2018-02-23_1349

Why fewer toys make children much more creative

Toddlers without too many playthings show more imagination and are less distracted, studies show
By Sarah Knapton, Science Editor

IT’S what parents have suspected all along. A study has shown that children who have too many toys are more easily distracted and do not enjoy quality playtime as much as those with fewer. Researchers at the University of Toledo in Ohio, US, recruited 36 young children and invited them to play in a room for half an hour, with either four toys, or 16 toys.
They found that youngsters were far more creative when they had fewer toys. They also played with each for twice as long, thinking up more uses for each toy and lengthening and expanding their games.

The authors concluded that parents, schools and nurseries should pack away most of their toys and rotate a small number regularly to encourage children to become more creative and to improve upon their attention spans.
Dr Carly Dauch, the lead author writing for the journal Infant Behaviour and Development, said: “The higher number of incidences of play in the 16-toy condition did seem to interfere with duration and depth of play.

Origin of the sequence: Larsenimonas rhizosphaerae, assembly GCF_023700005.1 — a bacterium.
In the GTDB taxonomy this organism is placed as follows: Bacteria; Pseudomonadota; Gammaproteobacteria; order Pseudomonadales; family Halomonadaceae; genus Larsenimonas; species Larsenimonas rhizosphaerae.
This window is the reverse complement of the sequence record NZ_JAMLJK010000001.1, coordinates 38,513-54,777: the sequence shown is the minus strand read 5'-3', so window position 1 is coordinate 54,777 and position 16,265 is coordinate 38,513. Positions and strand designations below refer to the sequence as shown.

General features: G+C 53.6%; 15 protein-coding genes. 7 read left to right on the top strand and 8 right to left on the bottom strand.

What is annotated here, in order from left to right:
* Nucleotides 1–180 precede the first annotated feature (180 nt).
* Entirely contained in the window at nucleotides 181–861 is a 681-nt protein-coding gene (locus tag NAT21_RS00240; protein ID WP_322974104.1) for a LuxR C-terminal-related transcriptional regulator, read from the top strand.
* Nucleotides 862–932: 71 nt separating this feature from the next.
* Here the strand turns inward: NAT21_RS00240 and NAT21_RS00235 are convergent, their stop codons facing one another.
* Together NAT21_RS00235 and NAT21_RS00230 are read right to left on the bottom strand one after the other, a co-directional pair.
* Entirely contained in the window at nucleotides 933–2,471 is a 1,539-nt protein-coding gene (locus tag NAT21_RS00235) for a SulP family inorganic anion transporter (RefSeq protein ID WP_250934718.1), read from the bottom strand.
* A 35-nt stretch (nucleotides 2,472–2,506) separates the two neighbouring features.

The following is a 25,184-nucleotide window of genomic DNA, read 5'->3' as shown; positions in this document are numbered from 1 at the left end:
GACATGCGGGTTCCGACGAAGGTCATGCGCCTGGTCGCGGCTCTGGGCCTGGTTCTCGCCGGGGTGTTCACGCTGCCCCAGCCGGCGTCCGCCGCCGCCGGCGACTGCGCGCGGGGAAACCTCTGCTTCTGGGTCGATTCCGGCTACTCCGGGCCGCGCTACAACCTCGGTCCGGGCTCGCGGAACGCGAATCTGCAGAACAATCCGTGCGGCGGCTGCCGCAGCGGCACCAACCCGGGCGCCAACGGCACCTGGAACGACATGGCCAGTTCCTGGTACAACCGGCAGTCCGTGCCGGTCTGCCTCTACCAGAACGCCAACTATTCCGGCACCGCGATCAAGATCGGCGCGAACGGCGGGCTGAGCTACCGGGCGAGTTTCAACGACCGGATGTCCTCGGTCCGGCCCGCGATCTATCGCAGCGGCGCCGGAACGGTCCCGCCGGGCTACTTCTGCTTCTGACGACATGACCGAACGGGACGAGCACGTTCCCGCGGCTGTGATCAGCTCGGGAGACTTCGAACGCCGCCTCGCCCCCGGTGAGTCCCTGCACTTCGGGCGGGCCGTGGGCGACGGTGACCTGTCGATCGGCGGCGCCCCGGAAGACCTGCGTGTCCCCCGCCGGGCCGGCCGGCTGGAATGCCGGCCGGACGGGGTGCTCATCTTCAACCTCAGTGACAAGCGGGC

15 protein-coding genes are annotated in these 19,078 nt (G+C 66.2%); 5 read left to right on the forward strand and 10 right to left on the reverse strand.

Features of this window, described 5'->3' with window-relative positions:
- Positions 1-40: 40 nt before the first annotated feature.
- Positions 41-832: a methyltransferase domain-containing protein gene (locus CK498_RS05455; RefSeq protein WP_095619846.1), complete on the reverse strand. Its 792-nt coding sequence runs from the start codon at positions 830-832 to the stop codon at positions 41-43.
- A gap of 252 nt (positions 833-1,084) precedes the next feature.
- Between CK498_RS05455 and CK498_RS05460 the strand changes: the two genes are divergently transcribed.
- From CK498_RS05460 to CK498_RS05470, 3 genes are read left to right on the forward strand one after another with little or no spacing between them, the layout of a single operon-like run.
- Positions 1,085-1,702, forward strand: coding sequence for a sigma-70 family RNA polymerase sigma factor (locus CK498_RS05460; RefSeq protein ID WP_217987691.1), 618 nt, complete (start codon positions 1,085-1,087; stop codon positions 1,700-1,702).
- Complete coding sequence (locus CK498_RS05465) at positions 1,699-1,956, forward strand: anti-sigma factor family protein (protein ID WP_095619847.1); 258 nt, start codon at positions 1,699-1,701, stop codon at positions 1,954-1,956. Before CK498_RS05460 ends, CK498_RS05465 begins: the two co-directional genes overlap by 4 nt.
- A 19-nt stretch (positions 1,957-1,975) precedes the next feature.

“Other toys present may have created a source of external distraction.
“When provided with fewer toys, toddlers engage in longer periods of play with a single toy, allowing better focus to explore and play more creatively.”
Britons spend more than £3 billion annually on toys. Surveys have shown that a typical child owns 238 toys but parents think that they play with just 12 “favourites” on a regular basis.
It is not the first time that research has suggested that too many toys can be distracting.
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In the Nineties, German researchers Elke Schubert and Rainer Strick conducted experiments where toys were taken away from a Munich nursery for three months. The children soon re-adjusted and their play became far more creative and social. The researchers published their findings in a book, The Toy-Free Nursery.
In his book Clutterfree with Kids Joshua Becker argued that fewer toys were better for children because sparse playrooms encouraged creativity, helped develop attention spans, and taught youngsters to look after their possessions.

“A child will rarely learn to fully appreciate the toy in front of them when there are countless options still remaining on the shelf behind them,” he said.
“When kids have too many toys, they will naturally take less care of them. They will not learn to value them if there is always a replacement at hand.
“Fewer toys causes children to become resourceful by solving problems with only the materials at hand. And resourcefulness is a gift with unlimited potential.” The research was published in the journal Infant.

Source: The Telegraph. London. 6th December 2017